Just have a question have a son that had a AVM. It has been three years now, he did lose some of his sight, he still gets tired, needs naps. Question i have is that when he gets tired and around family or friends he can get a very sharp tounge to everyone, does anyone deal with this and if so how have you handled this? Thank you…
How old is your on and where was his AVM? There is links between location, if in the brain, and some behavioural matters. Of course it is fairly complicated but some pretty good research and means to manage and limit are available.
I did a google search on “brain injury and behaviour” and found many dealing with changes post injury. Sorry I couldn’t be more help. Take Care, John.
Thanks John, he is 30yrs old, and AVM was at the back side of his
Could be a number of things most likely, Quality of naps, Medication, nutrition is important as is vitamin B12 & D to maintain good nervous system function. I cannot stress this enough! Trying to keep up with more than a few speaking at a time in one room maybe?
His Neurologist can help.
I hope some of this helps
Thanks Jeremiah, I will check with my son on what medications and
vitamins, i do appreciate suggestions, anything to help him out.
You are so welcome my friend. We are all here to help.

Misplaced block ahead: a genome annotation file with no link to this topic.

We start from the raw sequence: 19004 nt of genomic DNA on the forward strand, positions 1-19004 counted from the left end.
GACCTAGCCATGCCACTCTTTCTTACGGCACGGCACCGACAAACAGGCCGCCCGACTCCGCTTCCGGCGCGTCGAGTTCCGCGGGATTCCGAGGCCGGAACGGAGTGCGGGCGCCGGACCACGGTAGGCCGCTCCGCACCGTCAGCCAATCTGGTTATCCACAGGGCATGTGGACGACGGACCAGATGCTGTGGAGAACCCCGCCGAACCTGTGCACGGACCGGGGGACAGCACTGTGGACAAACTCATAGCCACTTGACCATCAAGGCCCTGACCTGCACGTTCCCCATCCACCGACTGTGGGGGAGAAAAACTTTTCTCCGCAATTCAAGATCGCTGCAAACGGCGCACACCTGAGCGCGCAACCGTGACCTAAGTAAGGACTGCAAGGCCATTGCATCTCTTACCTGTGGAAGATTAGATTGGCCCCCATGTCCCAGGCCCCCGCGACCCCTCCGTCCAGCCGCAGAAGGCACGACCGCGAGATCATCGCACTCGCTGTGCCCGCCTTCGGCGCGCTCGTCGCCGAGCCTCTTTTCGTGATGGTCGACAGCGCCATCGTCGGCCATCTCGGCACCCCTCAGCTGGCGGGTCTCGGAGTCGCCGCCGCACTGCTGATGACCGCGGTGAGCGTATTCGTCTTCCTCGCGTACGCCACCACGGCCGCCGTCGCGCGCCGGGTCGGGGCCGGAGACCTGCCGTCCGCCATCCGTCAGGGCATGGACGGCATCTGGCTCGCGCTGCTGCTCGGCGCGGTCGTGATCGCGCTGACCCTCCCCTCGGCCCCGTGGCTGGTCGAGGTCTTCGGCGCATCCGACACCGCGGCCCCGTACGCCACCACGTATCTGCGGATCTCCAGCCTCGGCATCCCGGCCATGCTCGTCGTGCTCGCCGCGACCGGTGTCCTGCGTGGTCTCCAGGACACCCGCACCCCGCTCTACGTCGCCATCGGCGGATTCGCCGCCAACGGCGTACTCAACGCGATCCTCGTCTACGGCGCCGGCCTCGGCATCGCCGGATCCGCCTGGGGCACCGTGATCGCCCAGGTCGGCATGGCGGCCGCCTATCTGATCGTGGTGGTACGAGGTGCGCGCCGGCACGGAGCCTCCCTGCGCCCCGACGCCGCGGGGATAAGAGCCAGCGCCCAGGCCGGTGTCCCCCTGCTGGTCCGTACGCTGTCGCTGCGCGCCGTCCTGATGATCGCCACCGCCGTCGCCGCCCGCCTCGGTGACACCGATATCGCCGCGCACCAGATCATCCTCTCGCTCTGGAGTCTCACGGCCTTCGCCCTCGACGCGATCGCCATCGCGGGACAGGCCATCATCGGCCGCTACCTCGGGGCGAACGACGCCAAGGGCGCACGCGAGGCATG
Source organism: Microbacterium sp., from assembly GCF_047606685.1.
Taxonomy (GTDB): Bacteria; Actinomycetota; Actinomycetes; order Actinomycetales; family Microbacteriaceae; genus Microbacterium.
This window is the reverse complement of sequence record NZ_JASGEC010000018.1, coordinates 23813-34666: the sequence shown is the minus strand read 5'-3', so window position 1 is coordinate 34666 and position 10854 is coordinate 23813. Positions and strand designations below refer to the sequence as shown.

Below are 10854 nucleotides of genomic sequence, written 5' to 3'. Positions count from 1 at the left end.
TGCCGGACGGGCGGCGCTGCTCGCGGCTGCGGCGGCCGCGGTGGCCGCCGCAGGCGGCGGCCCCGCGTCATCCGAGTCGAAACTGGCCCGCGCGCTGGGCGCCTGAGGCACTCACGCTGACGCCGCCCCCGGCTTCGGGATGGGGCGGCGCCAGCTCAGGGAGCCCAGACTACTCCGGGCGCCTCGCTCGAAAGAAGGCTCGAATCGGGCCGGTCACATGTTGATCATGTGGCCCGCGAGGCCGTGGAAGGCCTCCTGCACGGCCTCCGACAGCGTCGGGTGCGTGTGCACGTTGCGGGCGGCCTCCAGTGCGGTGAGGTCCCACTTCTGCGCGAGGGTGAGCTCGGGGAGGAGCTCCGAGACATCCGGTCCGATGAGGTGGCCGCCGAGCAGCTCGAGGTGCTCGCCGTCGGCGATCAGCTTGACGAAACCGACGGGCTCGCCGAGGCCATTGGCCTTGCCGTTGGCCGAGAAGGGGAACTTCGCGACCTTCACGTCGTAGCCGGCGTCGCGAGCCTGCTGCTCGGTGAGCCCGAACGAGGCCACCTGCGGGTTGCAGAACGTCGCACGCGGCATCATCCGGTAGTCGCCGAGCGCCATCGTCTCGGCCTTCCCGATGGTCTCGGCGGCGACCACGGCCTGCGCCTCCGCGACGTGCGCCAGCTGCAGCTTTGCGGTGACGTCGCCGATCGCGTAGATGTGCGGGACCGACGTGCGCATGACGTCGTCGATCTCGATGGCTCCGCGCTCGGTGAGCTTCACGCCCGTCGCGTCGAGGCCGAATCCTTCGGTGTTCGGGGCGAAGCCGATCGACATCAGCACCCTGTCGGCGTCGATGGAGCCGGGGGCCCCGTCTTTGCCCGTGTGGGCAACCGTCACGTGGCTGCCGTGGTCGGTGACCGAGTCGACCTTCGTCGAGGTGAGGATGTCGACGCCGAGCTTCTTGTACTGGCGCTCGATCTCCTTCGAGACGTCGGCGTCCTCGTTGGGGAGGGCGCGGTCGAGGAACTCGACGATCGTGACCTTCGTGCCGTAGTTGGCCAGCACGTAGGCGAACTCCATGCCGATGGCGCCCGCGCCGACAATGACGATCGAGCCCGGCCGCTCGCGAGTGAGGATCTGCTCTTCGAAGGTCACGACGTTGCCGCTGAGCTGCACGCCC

Keeping you all in my thoughts and prayers.
@xman was it by chance was his AVM in basal ganglia?
Thanks Angela4, could not find anything on his AVM on basal
When I get tired, I get the same way.
I’m finding something similar - (brief back story - AVM was diagnosed when in 7th grade 41 years ago) - still dealing with cognitive issues, memory, recall, understanding when someone is talking too fast - and then the headaches, voice issues, ear issues… (But enough about that)
I’m finding that when I am tired - either because of life, because of the side effects of my AVM or… - I find myself doing two things - 1) Getting depressed. Not seriously suicidal depressed but just feeling really down, really like I have no future. Or 2) I find myself getting angry and frustrated with the people who are closest to me. Like this morning after church when my dear wife (insert any good attributes and they would fit) was talking about something on the way home from church. I couldn’t understand it because, well, brain processing speed… I found myself getting rather upset. Fortunately, my brain has learned to talk to itself (maybe that’s the noise in my head ) and basically says, “Tom, shut your W$#^$%^ mouth - you know that’s not what they meant, so don’t take it personally.” I then just get really quiet and a couple of hours, a meal and a nap and we’re back.
As the saying goes, “Your mileage may vary” but yes, anger is a definite part of this - anger based on brain bleed issues etc, cognitive TBI issues, that is all very real. The other part is a grief anger. There’s a lot of things that I can’t do that I probably won’t be able to do ever. That makes me sad and on some days it makes me angry.
Talk any time, thanks for being here,
Thanks for sharing, very helpful. Do you think it is wrong to
share this with my son, or am i crossing the line bringing this
Thanks for sharing, helps me understand my son better at times.
Is it wrong to talk to him about my concerns or is this crossing
the line? Thanks…